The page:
Mariners offer Robinson Cano $230-$240 million — report

David Brown
Big League Stew

This report from ESPN Deportes is in Spanish, but the numbers in it translate to an offer of between $230-240 million over 10 seasons for free agent Robinson Cano by the Seattle Mariners. It also says that Cano met with the Mariners in Seattle on Thursday.

That's a little bit more (sarcasm) than what the Yankees reportedly have offered Cano, the New York Daily News reported a day earlier:

The Yankees are set firm on a deal worth $165-170 million over seven years while Cano’s latest demand was for a nine-year pact worth $260 million that also includes a $28 million vesting option for a 10th year.

Here's how the differences compare:

• Mariners have offered about $23-24 million per season for 10 years.

• The Yankees have offered about $24-25 million per season for seven years.

• Cano wants $28-29 million per season for nine years.

They're not all that far apart. Cano wants a nine-year deal, the Yankees offered seven. Cano wants $28-29 million a season, the Yankees offered $24-25 million. The existence of the Mariners offer will bring the Yankees back to the table, no matter that they're "set firm." The existence of the Jacoby Ellsbury contract — $153 million over seven years — forces the Yankees to budge in Cano's direction.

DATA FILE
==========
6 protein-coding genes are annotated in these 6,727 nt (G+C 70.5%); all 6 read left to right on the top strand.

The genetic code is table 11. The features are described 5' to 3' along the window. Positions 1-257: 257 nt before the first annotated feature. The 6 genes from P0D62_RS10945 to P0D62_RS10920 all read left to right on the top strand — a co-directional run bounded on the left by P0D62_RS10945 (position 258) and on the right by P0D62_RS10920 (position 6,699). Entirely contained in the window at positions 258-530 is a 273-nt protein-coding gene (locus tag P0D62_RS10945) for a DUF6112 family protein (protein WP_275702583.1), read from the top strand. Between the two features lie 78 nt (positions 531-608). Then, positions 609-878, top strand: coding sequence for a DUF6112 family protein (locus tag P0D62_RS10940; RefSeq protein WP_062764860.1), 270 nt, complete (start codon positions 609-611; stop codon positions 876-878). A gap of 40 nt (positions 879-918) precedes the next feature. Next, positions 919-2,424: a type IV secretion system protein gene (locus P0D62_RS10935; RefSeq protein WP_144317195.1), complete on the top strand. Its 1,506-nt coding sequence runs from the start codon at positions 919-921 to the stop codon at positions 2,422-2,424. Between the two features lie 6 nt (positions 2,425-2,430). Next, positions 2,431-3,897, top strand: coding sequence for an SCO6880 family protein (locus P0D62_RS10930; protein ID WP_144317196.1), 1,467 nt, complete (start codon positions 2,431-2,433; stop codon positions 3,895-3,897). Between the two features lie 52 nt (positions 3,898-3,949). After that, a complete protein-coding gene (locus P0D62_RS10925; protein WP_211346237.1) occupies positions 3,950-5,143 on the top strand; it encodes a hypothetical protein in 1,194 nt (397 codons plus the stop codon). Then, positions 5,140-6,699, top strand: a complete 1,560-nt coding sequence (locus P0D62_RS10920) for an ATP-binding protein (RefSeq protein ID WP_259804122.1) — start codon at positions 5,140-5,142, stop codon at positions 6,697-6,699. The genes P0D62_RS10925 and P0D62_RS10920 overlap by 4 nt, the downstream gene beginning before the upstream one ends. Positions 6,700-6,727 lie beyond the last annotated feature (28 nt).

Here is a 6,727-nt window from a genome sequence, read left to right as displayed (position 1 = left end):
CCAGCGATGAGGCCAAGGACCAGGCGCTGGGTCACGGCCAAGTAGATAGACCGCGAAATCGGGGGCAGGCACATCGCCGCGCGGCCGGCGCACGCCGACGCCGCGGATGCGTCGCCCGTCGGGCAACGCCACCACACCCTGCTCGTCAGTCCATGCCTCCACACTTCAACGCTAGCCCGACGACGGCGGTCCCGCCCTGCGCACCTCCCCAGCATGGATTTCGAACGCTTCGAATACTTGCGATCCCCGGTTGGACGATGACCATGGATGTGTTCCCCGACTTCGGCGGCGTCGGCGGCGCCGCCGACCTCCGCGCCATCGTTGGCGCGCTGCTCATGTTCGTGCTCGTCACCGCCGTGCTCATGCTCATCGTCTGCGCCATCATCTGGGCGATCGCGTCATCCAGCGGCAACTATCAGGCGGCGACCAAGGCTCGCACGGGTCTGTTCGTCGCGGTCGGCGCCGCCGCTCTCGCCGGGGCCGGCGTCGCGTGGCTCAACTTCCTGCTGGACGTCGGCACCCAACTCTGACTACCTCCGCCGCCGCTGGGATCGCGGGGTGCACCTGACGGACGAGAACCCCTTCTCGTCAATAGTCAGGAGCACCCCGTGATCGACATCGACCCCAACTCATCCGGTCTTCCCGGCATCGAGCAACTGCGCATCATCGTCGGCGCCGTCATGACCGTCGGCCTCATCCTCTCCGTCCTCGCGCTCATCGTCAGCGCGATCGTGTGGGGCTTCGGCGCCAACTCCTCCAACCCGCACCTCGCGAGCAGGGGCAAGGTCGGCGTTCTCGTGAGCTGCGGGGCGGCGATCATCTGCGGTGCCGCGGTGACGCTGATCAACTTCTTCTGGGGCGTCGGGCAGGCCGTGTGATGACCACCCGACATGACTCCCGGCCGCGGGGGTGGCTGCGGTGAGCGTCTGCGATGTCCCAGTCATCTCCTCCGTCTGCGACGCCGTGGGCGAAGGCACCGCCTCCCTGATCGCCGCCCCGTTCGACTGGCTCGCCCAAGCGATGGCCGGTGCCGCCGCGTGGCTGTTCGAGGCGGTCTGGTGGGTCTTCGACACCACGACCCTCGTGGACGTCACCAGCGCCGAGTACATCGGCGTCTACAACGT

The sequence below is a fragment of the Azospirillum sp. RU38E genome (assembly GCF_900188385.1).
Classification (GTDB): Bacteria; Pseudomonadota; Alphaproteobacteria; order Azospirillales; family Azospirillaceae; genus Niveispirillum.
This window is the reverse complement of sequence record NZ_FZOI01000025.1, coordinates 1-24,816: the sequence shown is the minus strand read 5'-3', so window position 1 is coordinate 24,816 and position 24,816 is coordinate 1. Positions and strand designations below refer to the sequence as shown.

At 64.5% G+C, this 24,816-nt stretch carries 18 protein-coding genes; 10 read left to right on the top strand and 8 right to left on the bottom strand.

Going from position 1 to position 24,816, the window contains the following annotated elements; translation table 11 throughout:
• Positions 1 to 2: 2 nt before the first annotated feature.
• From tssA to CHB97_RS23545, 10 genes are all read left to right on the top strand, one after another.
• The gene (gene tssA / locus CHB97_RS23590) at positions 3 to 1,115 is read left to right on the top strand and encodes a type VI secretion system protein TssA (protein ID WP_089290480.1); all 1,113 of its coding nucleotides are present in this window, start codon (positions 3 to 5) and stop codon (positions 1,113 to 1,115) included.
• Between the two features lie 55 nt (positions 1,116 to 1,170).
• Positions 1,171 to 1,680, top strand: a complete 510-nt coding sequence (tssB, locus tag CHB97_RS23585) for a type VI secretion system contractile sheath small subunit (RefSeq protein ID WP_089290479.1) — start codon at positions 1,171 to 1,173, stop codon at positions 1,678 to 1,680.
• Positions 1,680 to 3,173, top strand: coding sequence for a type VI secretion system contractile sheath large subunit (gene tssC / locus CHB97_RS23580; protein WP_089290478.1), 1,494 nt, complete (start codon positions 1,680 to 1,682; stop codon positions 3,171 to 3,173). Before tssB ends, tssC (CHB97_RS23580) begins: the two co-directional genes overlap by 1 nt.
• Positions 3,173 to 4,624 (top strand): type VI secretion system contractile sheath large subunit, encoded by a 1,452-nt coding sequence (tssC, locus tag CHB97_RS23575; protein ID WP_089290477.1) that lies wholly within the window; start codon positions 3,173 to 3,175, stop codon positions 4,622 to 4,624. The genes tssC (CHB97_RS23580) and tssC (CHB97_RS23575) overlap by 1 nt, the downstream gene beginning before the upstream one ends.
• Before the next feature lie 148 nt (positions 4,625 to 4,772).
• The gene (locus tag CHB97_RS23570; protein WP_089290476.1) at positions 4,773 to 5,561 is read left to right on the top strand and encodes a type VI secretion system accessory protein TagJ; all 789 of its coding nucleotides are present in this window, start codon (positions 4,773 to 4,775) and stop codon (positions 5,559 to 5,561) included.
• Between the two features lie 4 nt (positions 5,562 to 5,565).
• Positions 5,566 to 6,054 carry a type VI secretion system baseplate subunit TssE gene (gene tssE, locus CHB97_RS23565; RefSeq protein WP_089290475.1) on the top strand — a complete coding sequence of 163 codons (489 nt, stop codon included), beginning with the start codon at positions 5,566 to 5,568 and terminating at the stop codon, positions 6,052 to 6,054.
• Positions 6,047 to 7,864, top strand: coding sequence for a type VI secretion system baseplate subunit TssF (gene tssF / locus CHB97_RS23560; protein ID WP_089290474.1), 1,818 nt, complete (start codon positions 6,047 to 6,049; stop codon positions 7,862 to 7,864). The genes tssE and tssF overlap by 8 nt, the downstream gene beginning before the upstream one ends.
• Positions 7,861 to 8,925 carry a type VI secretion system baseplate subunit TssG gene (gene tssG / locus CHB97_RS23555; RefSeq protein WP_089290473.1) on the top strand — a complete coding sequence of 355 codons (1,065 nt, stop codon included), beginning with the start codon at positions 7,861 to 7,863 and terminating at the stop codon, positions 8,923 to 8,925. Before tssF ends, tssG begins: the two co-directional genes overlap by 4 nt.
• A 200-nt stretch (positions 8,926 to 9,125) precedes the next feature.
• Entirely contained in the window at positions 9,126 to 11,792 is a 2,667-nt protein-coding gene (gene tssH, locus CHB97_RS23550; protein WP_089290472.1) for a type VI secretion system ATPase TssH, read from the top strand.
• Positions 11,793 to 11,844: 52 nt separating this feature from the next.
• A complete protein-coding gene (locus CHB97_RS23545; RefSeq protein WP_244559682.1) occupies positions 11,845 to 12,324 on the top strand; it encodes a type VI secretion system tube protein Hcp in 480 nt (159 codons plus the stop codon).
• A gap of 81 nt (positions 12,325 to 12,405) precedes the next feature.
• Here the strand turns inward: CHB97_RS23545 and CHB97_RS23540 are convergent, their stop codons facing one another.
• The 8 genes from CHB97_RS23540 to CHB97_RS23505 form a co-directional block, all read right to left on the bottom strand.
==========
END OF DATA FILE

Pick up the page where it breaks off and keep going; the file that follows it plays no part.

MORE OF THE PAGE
It's an exciting offer the Mariners have made, and perhaps Cano will be playing in Seattle for the next decade. But if Cano wants to play for the Yankees and the Yankees want him, they should be able to agree.

UPDATE: Yankees owner Hal Steinbrenner says he still wants Cano in New York:

"We're still talking," Steinbrenner said. "Nobody is giving up. We are a decent distance apart. We are just going to have to wait and see. Day-by-day. That's all I can do."

Steinbrenner knows losing Cano would be a huge blow.

"It would make a big difference," Steinbrenner said. "Robbie is one of the best players in baseball. No doubt about that. He is a great player. And he has been a great Yankee. We'll keep plugging away until it happens or it doesn't."

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David Brown is an editor for Big League Stew on Yahoo Sports. Have a tip? Email him at or follow him on Twitter!

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